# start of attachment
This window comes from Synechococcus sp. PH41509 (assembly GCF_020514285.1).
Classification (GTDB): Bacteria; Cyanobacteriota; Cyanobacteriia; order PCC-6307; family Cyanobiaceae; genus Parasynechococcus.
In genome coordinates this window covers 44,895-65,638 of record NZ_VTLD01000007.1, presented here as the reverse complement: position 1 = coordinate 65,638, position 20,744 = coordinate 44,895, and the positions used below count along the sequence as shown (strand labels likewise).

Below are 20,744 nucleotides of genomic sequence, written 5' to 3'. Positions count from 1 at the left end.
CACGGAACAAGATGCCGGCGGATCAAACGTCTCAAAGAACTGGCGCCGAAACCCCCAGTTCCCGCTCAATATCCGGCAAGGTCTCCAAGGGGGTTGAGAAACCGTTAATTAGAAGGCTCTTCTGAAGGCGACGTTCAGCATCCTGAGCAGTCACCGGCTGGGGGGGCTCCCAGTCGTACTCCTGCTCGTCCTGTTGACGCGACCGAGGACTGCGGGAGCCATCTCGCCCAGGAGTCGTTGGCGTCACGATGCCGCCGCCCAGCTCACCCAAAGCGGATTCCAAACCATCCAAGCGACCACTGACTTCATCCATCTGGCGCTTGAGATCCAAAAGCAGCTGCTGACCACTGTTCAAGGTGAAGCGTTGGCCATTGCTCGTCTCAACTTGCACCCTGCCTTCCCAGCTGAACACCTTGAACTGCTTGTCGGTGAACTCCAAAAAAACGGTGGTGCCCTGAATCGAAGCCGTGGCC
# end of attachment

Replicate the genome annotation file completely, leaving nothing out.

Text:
This window comes from Synechococcus sp. PH41509 (assembly GCF_020514285.1).
Classification (GTDB): Bacteria; Cyanobacteriota; Cyanobacteriia; order PCC-6307; family Cyanobiaceae; genus Parasynechococcus.
In genome coordinates this window covers 44,895-65,638 of record NZ_VTLD01000007.1, presented here as the reverse complement: position 1 = coordinate 65,638, position 20,744 = coordinate 44,895, and the positions used below count along the sequence as shown (strand labels likewise).

Below are 20,744 nucleotides of genomic sequence, written 5' to 3'. Positions count from 1 at the left end.
CACGGAACAAGATGCCGGCGGATCAAACGTCTCAAAGAACTGGCGCCGAAACCCCCAGTTCCCGCTCAATATCCGGCAAGGTCTCCAAGGGGGTTGAGAAACCGTTAATTAGAAGGCTCTTCTGAAGGCGACGTTCAGCATCCTGAGCAGTCACCGGCTGGGGGGGCTCCCAGTCGTACTCCTGCTCGTCCTGTTGACGCGACCGAGGACTGCGGGAGCCATCTCGCCCAGGAGTCGTTGGCGTCACGATGCCGCCGCCCAGCTCACCCAAAGCGGATTCCAAACCATCCAAGCGACCACTGACTTCATCCATCTGGCGCTTGAGATCCAAAAGCAGCTGCTGACCACTGTTCAAGGTGAAGCGTTGGCCATTGCTCGTCTCAACTTGCACCCTGCCTTCCCAGCTGAACACCTTGAACTGCTTGTCGGTGAACTCCAAAAAAACGGTGGTGCCCTGAATCGAAGCCGTGGCC